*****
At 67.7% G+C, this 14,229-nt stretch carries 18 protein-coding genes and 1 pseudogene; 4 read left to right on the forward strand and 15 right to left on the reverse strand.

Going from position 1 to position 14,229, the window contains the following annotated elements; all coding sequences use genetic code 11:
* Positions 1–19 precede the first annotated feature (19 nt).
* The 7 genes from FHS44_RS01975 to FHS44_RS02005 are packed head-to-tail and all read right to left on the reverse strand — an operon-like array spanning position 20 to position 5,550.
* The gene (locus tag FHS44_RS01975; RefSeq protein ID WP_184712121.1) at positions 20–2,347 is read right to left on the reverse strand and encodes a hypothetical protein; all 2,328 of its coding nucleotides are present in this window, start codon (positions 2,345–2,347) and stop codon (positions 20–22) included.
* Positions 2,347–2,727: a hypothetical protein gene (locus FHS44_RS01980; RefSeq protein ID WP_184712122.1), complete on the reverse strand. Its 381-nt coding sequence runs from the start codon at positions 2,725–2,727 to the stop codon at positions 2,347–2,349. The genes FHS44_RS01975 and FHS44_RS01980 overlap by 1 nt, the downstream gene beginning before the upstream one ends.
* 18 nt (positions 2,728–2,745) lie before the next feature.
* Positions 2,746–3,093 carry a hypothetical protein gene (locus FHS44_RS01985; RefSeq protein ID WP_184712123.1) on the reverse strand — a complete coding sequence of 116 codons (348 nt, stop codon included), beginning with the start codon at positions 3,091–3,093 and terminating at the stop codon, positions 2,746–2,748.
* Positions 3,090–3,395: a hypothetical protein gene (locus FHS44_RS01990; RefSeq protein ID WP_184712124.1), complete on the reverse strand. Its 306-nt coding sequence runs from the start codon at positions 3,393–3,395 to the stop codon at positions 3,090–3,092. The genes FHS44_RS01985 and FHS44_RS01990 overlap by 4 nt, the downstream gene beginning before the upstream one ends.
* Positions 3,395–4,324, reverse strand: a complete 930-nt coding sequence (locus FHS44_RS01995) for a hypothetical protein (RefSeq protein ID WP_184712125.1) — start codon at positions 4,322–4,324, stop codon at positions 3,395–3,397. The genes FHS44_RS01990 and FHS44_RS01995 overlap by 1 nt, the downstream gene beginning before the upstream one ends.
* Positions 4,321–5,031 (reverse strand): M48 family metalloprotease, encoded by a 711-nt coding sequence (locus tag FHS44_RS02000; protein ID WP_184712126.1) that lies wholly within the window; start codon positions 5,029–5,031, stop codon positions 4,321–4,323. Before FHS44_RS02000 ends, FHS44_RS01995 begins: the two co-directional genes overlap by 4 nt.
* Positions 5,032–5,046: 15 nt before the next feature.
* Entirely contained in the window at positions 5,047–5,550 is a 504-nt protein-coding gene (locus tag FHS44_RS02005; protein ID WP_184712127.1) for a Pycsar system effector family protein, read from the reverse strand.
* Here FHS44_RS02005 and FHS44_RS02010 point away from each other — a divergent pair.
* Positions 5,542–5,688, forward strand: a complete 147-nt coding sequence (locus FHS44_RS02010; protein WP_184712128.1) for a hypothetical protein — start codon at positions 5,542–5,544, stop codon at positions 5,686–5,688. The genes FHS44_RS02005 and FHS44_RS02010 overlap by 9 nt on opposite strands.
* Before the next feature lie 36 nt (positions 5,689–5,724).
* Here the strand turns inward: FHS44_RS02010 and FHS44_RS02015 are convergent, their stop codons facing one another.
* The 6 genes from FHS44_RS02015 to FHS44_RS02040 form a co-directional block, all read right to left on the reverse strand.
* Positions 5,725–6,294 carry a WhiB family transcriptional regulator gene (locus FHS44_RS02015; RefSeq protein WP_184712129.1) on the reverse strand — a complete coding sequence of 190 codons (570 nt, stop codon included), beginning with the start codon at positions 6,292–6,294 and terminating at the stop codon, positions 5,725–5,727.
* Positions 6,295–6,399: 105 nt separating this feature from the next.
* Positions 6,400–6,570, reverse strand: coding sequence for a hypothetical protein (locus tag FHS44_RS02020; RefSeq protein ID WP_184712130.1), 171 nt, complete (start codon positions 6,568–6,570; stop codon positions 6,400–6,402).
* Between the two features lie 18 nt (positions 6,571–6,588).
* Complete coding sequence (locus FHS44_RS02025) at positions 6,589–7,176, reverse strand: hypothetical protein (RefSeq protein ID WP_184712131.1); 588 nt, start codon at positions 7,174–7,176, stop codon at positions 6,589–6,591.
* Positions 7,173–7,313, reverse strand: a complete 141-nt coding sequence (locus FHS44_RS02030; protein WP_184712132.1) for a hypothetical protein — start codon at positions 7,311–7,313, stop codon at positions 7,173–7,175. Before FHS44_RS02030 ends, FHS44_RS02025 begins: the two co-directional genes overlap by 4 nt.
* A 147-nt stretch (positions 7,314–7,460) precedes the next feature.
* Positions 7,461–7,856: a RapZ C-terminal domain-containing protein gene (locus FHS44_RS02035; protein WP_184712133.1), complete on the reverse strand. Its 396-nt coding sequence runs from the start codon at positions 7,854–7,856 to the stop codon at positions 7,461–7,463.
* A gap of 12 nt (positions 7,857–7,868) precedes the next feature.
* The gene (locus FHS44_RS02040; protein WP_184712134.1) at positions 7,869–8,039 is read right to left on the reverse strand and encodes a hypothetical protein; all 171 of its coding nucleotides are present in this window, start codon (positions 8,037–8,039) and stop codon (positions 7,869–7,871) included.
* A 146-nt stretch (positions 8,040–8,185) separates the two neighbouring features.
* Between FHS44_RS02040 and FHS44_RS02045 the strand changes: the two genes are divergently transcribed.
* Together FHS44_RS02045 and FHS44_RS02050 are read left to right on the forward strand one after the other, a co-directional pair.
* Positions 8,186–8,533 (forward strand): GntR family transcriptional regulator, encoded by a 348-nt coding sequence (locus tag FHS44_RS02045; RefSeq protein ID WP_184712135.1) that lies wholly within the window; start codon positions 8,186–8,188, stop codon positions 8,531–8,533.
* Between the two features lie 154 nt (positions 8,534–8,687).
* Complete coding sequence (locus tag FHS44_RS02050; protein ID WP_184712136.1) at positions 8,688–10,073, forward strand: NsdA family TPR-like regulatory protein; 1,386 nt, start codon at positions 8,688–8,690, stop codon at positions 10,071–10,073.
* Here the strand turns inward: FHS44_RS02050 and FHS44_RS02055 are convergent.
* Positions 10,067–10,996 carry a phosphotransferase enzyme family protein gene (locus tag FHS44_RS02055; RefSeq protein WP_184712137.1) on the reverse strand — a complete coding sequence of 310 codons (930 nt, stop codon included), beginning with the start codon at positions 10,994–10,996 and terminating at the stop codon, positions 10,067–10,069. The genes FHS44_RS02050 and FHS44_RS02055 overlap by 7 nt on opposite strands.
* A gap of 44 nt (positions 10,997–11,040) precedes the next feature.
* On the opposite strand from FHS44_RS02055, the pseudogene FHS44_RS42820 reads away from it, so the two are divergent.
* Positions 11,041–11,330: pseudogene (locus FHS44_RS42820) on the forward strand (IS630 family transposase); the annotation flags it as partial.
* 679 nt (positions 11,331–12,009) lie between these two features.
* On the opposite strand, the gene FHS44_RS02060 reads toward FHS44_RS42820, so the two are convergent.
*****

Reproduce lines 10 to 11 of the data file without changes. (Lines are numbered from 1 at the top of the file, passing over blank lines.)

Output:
* Positions 3,395–4,324, reverse strand: a complete 930-nt coding sequence (locus FHS44_RS01995) for a hypothetical protein (RefSeq protein ID WP_184712125.1) — start codon at positions 4,322–4,324, stop codon at positions 3,395–3,397. The genes FHS44_RS01990 and FHS44_RS01995 overlap by 1 nt, the downstream gene beginning before the upstream one ends.
* Positions 4,321–5,031 (reverse strand): M48 family metalloprotease, encoded by a 711-nt coding sequence (locus tag FHS44_RS02000; protein ID WP_184712126.1) that lies wholly within the window; start codon positions 5,029–5,031, stop codon positions 4,321–4,323. Before FHS44_RS02000 ends, FHS44_RS01995 begins: the two co-directional genes overlap by 4 nt.